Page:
Part 4: Culture of Purpose
Victoria Hurth is Associate Professor in Marketing & Sustainable Business and Faculty of Business Lead: Student Satisfaction at the University of Plymouth in the United Kingdom.
Editor’s Note: This is the fourth of a 5-part series on the interconnected linkages between purpose, governance, marketing, a culture of purpose, and leadership as they relate to sustainability and the GRLI’s broader inquiry into global responsibility. Read Part 1, Part 2, Part 3 and Part 5, or access the full series.
As an academic, definitions and measurements are two interdependent things I spend a lot of time thinking about. When thinking about how to measure a purpose-driven organisation, many conclude that it can’t be measured, or that measurement will restrict the progress of purpose. I think we need to be clear that there are at least two types of measurement we could be talking about here. Firstly, once the organisational purpose has been set (see my earlier blog on this) a company will articulate its mission and associated objectives, strategy, and KPIs (ideally within a balanced scorecard or other way of creating an integrated report around the impact on the purpose). This is in the realm of classic strategic management and the KPIs will usually measure the success of the strategy the business decides is the best way to deliver purpose at that point in time. This is likely to be highly specific to a strategy/business so the suite used cannot be standardised.
At the same time, KPIs may be common within a business. There is also likely to be much commonality across sectors and even across all organisations (e.g. when considering carbon impacts or impact on people’s self-esteem). In this way the work of the GRI, ISO, UNCTAD and others who work in the space of methodological standardisation is vital as it enables benchmarking and rankings to be as valid as possible — thereby aiding the accountability process so vital to good governance. So, whereas the first kind of measurement is about strategic outcomes, a second kind of measurement is about understanding if a culture of purpose has been created. Much of the positive benefits of purpose for an organisation accrue due to the shift in the organisational culture. Often cited outcomes of purpose on higher productivity, lower stress, lower attrition, higher customer focus etc. are all about the effect on employees of an organisation that has the clarity and motivation of meaningful direction.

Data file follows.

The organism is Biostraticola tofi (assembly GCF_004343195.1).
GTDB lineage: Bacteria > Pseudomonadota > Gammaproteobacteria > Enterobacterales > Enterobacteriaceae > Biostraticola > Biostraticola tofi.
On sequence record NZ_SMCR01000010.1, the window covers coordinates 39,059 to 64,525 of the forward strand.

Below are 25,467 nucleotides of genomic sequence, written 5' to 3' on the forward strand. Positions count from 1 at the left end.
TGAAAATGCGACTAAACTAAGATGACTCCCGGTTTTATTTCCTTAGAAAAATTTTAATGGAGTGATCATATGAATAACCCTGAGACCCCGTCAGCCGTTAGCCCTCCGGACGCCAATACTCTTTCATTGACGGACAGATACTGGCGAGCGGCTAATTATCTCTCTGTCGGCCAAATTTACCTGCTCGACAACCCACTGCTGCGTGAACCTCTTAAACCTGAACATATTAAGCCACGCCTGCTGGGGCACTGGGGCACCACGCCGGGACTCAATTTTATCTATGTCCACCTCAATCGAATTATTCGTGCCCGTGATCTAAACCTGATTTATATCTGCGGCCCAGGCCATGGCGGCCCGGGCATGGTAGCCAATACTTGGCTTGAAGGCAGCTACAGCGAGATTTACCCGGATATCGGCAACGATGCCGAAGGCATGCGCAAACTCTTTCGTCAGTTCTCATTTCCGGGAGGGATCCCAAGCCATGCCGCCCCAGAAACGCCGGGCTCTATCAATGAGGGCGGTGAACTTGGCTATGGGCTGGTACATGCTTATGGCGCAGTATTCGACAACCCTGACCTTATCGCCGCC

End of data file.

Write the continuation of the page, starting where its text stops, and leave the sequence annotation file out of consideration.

It is this second area of measurement that I feel deserves a lot more attention. Not long after starting the research on purpose with my Cambridge colleagues, we began working closely with John Rosling from Contexis who had been thinking about this for some time. He and his colleagues had observed entrepreneurial companies over a 15-year period and realised that purpose was absolutely core to whether or not a company was high performing. They also observed that there were a range of cultural attributes that seemed to explain whether or not a declared purpose was actually activated in the DNA of the organisation or remained a nice statement. They came to us wanting to test whether or not their observations were correct and develop interventions that could identify where the blockage was and help address it. What John and colleagues had put their finger on was a way of testing whether purpose was living and breathing throughout the organisation and a means to start pinning down where the issues and blockages were. By addressing this, purpose can be allowed to come to life and as a result the identified performance benefits of purpose can be more easily realised. We have worked with Contexis to develop their purpose index (which includes a soon to be updated measure of organisational purpose taken from our definition). This utilises the best academic scales available to assess the cultural attributes John and colleagues identified — everything from trust, ownership and context clarity, to engagement, creativity and organisational velocity. The job now is to scale how many companies take and benefit from the test and to start properly testing what drives purpose.
The index contributes to Contexis’ own purpose by pulling together an extensive range of data across organisations and sectors so that the whole business community can have a much deeper and nuanced understanding of purpose. For this reason, Contexis want to make the survey low cost (depending on the organisational scale and complexity) for any company to take, and the Universities of Cambridge and Plymouth are contributing time to supporting this and analysing the data. If anyone would like to know more about the survey and how they can get involved in taking it then John is the person to speak to. We are also developing a robust scale to measure purpose based on our definition (see the first in this blog series), please contact Charlie Ebert who is spearheading this as part of his PhD if you want to know more.
Read Part 5: Leadership.
Victoria Hurth is Associate Professor in Marketing & Sustainable Business and Faculty of Business Lead: Student Satisfaction at Plymouth University in the United Kingdom.
Reach Victoria at firstname.lastname@example.org and follow her on Twitter at @VictoriaHurth.